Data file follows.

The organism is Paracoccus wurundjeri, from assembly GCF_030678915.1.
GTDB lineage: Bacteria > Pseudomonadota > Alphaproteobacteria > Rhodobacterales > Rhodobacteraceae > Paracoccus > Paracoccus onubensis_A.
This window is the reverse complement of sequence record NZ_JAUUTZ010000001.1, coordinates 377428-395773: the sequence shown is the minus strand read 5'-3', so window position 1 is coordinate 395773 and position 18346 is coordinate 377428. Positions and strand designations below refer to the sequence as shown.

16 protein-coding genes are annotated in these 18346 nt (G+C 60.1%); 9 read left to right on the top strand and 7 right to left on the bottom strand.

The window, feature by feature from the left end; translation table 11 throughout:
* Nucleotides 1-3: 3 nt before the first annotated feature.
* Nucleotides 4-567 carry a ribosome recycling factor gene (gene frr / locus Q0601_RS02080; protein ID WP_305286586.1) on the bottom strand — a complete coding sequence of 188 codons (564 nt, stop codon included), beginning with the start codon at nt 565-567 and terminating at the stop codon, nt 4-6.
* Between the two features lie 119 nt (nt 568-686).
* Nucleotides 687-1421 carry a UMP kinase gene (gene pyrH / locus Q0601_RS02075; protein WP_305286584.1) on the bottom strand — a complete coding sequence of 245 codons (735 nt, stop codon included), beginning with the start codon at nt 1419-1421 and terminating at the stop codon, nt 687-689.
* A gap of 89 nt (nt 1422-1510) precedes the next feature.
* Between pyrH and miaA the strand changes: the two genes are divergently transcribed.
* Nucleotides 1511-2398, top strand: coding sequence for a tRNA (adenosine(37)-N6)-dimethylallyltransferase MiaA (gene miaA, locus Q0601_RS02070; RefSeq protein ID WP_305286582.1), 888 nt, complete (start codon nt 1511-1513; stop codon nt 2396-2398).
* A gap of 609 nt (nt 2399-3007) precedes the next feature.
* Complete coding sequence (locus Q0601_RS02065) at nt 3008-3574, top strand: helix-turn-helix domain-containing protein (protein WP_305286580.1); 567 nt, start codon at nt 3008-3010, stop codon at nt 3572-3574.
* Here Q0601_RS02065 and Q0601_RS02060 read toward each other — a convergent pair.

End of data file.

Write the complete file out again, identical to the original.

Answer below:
The organism is Paracoccus wurundjeri, from assembly GCF_030678915.1.
GTDB lineage: Bacteria > Pseudomonadota > Alphaproteobacteria > Rhodobacterales > Rhodobacteraceae > Paracoccus > Paracoccus onubensis_A.
This window is the reverse complement of sequence record NZ_JAUUTZ010000001.1, coordinates 377428-395773: the sequence shown is the minus strand read 5'-3', so window position 1 is coordinate 395773 and position 18346 is coordinate 377428. Positions and strand designations below refer to the sequence as shown.

16 protein-coding genes are annotated in these 18346 nt (G+C 60.1%); 9 read left to right on the top strand and 7 right to left on the bottom strand.

The window, feature by feature from the left end; translation table 11 throughout:
* Nucleotides 1-3: 3 nt before the first annotated feature.
* Nucleotides 4-567 carry a ribosome recycling factor gene (gene frr / locus Q0601_RS02080; protein ID WP_305286586.1) on the bottom strand — a complete coding sequence of 188 codons (564 nt, stop codon included), beginning with the start codon at nt 565-567 and terminating at the stop codon, nt 4-6.
* Between the two features lie 119 nt (nt 568-686).
* Nucleotides 687-1421 carry a UMP kinase gene (gene pyrH / locus Q0601_RS02075; protein WP_305286584.1) on the bottom strand — a complete coding sequence of 245 codons (735 nt, stop codon included), beginning with the start codon at nt 1419-1421 and terminating at the stop codon, nt 687-689.
* A gap of 89 nt (nt 1422-1510) precedes the next feature.
* Between pyrH and miaA the strand changes: the two genes are divergently transcribed.
* Nucleotides 1511-2398, top strand: coding sequence for a tRNA (adenosine(37)-N6)-dimethylallyltransferase MiaA (gene miaA, locus Q0601_RS02070; RefSeq protein ID WP_305286582.1), 888 nt, complete (start codon nt 1511-1513; stop codon nt 2396-2398).
* A gap of 609 nt (nt 2399-3007) precedes the next feature.
* Complete coding sequence (locus Q0601_RS02065) at nt 3008-3574, top strand: helix-turn-helix domain-containing protein (protein WP_305286580.1); 567 nt, start codon at nt 3008-3010, stop codon at nt 3572-3574.
* Here Q0601_RS02065 and Q0601_RS02060 read toward each other — a convergent pair.